edited May 28
  • NovusDiesNovusDies Member, Premium Posts: 7,714 Member Member, Premium Posts: 7,714 Member
    sofrances wrote: »
    Doesn't it annoy you guys that no one seems to know this stuff for sure? To my mind, the obesity crisis is the second greatest crisis facing humanity, second only to climate change (although I realise that this view may be coloured by my own personal struggles). It feels like it weird that no one knows basic things like "how long does adaptive thermogenesis last".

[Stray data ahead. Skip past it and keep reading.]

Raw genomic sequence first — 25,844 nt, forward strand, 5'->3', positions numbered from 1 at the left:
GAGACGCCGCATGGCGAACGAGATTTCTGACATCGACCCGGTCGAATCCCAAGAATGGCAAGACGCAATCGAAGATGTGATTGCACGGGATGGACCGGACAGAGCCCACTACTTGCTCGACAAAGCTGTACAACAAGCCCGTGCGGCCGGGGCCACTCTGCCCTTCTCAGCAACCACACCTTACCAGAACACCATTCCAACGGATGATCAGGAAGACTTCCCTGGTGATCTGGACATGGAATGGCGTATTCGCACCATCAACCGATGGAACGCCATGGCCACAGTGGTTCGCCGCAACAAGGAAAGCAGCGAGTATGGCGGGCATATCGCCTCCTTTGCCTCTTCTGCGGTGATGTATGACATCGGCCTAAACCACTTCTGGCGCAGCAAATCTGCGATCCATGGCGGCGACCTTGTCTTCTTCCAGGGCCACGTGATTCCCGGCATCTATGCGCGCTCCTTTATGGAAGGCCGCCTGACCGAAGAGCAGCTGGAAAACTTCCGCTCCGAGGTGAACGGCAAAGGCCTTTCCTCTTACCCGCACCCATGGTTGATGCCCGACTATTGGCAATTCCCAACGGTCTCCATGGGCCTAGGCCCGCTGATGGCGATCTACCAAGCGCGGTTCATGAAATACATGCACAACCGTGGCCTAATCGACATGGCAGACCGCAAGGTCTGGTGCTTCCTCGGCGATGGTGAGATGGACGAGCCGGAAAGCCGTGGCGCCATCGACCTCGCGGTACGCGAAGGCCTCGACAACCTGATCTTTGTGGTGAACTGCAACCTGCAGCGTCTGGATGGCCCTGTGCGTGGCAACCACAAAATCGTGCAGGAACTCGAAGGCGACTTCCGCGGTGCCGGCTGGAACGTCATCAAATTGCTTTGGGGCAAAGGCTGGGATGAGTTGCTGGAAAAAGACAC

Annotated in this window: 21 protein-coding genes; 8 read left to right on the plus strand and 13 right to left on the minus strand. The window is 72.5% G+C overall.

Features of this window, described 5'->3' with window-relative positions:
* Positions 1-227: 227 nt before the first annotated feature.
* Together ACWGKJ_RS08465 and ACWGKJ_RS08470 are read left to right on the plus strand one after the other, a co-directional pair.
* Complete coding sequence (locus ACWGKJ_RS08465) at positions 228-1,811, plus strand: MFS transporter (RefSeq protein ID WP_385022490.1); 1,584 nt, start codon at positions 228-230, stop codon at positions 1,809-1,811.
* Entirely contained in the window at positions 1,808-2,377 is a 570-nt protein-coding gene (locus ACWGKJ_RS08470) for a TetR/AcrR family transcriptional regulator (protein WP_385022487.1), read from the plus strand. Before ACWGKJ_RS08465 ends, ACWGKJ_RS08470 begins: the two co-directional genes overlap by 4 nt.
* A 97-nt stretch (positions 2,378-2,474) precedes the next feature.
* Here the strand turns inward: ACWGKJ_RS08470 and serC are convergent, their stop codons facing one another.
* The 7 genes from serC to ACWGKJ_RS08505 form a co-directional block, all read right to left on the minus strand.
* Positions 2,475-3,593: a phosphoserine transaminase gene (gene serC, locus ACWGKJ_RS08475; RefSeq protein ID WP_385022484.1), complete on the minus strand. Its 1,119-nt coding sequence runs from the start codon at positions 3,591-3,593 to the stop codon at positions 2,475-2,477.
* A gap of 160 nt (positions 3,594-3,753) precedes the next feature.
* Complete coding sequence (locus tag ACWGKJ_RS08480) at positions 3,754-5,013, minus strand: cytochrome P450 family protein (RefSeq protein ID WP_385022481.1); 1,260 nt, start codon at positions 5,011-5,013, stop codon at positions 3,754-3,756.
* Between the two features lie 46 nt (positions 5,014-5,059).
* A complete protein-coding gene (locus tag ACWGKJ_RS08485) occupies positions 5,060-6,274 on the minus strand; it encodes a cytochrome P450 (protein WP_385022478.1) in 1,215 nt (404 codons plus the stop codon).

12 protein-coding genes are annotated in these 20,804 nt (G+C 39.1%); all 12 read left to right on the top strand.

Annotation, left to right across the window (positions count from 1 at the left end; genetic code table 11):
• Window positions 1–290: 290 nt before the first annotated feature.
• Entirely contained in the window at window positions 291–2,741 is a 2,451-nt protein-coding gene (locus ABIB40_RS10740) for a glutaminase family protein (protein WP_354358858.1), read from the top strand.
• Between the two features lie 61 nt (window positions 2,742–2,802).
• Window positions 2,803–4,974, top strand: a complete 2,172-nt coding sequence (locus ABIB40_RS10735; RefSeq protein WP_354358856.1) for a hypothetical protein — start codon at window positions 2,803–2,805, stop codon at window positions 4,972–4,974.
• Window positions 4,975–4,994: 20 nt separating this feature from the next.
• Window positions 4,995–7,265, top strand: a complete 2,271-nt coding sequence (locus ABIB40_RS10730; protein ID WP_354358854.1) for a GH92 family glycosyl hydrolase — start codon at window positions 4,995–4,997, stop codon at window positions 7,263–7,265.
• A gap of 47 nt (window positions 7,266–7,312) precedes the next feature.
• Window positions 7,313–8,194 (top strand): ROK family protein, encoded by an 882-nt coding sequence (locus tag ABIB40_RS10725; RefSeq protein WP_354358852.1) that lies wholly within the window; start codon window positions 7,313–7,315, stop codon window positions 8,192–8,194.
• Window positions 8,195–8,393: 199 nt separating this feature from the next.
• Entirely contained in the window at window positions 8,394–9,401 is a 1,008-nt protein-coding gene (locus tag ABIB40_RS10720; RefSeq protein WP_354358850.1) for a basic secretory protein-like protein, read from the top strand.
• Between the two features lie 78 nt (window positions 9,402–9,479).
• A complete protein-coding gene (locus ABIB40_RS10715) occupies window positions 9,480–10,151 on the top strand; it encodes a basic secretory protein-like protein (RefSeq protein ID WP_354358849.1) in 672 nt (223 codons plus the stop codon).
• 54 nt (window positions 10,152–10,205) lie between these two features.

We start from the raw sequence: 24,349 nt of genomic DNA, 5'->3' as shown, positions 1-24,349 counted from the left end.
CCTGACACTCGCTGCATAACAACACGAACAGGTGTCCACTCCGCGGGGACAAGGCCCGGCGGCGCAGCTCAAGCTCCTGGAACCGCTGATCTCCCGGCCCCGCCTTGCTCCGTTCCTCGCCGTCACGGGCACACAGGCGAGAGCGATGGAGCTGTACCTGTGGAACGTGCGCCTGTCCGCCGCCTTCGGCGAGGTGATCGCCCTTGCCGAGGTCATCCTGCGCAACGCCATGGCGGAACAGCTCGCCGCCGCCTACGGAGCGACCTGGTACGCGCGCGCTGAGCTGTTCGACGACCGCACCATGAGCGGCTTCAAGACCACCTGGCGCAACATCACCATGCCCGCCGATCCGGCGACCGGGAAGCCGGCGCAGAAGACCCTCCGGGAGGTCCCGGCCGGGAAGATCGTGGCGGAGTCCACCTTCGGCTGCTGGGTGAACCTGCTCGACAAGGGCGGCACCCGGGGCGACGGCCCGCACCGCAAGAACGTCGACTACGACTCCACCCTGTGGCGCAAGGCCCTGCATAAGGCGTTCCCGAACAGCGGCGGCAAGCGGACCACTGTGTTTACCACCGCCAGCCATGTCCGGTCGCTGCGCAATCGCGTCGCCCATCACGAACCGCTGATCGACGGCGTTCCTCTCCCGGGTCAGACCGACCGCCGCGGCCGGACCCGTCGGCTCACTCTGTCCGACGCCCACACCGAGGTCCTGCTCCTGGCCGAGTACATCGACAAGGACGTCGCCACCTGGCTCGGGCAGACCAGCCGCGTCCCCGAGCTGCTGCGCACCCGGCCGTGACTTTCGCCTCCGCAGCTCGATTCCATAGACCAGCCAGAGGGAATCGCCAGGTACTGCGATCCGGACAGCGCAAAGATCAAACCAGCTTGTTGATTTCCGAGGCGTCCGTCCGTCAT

The fact that it is hard to quantify actually just helps me marginalize it. I respect it enough to act prudently but fretting over it will not be productive. It is kind of like loose skin. Do I want to die early to avoid it? Nope.

    From what I understand BMR moves slightly based on feast or famine. I have spent a good deal of my life in feast so is it not just as reasonable to assume that my BMR was elevated before I started losing and when I am weight stable for a period of time it will just be whatever normal was supposed to be for me in the first place?
  • rheddmobilerheddmobile Member Posts: 5,402 Member Member Posts: 5,402 Member